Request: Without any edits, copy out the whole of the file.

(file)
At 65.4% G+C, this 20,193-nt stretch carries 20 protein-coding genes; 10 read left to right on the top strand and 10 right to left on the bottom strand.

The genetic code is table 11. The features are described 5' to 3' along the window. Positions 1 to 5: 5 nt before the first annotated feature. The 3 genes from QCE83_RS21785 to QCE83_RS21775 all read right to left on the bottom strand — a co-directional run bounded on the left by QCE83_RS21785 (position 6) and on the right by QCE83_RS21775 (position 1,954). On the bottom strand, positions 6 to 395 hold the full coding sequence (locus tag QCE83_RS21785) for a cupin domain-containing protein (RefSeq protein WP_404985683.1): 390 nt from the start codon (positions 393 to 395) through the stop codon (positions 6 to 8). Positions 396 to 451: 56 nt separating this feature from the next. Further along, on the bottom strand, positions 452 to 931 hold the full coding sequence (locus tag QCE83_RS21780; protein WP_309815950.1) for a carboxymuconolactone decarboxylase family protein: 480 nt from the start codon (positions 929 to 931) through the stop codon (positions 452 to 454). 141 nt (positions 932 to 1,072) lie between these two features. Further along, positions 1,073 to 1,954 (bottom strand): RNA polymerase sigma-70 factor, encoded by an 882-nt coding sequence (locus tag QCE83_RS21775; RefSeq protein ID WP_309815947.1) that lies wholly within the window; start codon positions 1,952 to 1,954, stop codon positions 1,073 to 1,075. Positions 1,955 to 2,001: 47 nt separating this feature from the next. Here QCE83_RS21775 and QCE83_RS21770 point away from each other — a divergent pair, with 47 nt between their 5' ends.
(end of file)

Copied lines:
At 65.4% G+C, this 20,193-nt stretch carries 20 protein-coding genes; 10 read left to right on the top strand and 10 right to left on the bottom strand.

The genetic code is table 11. The features are described 5' to 3' along the window. Positions 1 to 5: 5 nt before the first annotated feature. The 3 genes from QCE83_RS21785 to QCE83_RS21775 all read right to left on the bottom strand — a co-directional run bounded on the left by QCE83_RS21785 (position 6) and on the right by QCE83_RS21775 (position 1,954). On the bottom strand, positions 6 to 395 hold the full coding sequence (locus tag QCE83_RS21785) for a cupin domain-containing protein (RefSeq protein WP_404985683.1): 390 nt from the start codon (positions 393 to 395) through the stop codon (positions 6 to 8). Positions 396 to 451: 56 nt separating this feature from the next. Further along, on the bottom strand, positions 452 to 931 hold the full coding sequence (locus tag QCE83_RS21780; protein WP_309815950.1) for a carboxymuconolactone decarboxylase family protein: 480 nt from the start codon (positions 929 to 931) through the stop codon (positions 452 to 454). 141 nt (positions 932 to 1,072) lie between these two features. Further along, positions 1,073 to 1,954 (bottom strand): RNA polymerase sigma-70 factor, encoded by an 882-nt coding sequence (locus tag QCE83_RS21775; RefSeq protein ID WP_309815947.1) that lies wholly within the window; start codon positions 1,952 to 1,954, stop codon positions 1,073 to 1,075. Positions 1,955 to 2,001: 47 nt separating this feature from the next. Here QCE83_RS21775 and QCE83_RS21770 point away from each other — a divergent pair, with 47 nt between their 5' ends.